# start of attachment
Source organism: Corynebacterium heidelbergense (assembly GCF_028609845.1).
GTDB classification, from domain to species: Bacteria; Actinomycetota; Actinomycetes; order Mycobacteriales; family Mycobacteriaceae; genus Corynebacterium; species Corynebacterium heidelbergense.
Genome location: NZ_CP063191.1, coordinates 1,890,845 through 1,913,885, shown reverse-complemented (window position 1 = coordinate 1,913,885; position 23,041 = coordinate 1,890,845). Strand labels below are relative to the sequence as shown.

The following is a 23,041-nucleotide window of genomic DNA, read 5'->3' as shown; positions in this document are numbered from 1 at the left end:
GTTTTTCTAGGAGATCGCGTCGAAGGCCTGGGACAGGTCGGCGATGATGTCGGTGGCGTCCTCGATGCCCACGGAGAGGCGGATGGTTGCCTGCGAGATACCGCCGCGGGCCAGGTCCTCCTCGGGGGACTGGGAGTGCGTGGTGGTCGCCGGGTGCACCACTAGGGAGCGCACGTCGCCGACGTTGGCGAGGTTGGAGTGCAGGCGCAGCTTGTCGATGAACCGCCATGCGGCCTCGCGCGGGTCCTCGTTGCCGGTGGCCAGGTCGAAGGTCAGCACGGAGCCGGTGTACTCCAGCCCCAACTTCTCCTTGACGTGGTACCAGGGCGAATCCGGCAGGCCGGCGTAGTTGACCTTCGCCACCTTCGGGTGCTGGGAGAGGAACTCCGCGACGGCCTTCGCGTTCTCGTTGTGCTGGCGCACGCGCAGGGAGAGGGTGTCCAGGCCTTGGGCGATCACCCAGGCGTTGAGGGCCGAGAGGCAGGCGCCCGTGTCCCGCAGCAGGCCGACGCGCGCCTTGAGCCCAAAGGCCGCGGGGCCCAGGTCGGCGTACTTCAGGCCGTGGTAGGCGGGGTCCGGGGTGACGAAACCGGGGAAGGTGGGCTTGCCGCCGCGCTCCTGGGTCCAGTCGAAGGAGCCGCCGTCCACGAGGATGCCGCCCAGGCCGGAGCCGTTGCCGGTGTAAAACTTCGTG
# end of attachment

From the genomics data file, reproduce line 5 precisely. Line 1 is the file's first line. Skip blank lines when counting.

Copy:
GTTTTTCTAGGAGATCGCGTCGAAGGCCTGGGACAGGTCGGCGATGATGTCGGTGGCGTCCTCGATGCCCACGGAGAGGCGGATGGTTGCCTGCGAGATACCGCCGCGGGCCAGGTCCTCCTCGGGGGACTGGGAGTGCGTGGTGGTCGCCGGGTGCACCACTAGGGAGCGCACGTCGCCGACGTTGGCGAGGTTGGAGTGCAGGCGCAGCTTGTCGATGAACCGCCATGCGGCCTCGCGCGGGTCCTCGTTGCCGGTGGCCAGGTCGAAGGTCAGCACGGAGCCGGTGTACTCCAGCCCCAACTTCTCCTTGACGTGGTACCAGGGCGAATCCGGCAGGCCGGCGTAGTTGACCTTCGCCACCTTCGGGTGCTGGGAGAGGAACTCCGCGACGGCCTTCGCGTTCTCGTTGTGCTGGCGCACGCGCAGGGAGAGGGTGTCCAGGCCTTGGGCGATCACCCAGGCGTTGAGGGCCGAGAGGCAGGCGCCCGTGTCCCGCAGCAGGCCGACGCGCGCCTTGAGCCCAAAGGCCGCGGGGCCCAGGTCGGCGTACTTCAGGCCGTGGTAGGCGGGGTCCGGGGTGACGAAACCGGGGAAGGTGGGCTTGCCGCCGCGCTCCTGGGTCCAGTCGAAGGAGCCGCCGTCCACGAGGATGCCGCCCAGGCCGGAGCCGTTGCCGGTGTAAAACTTCGTG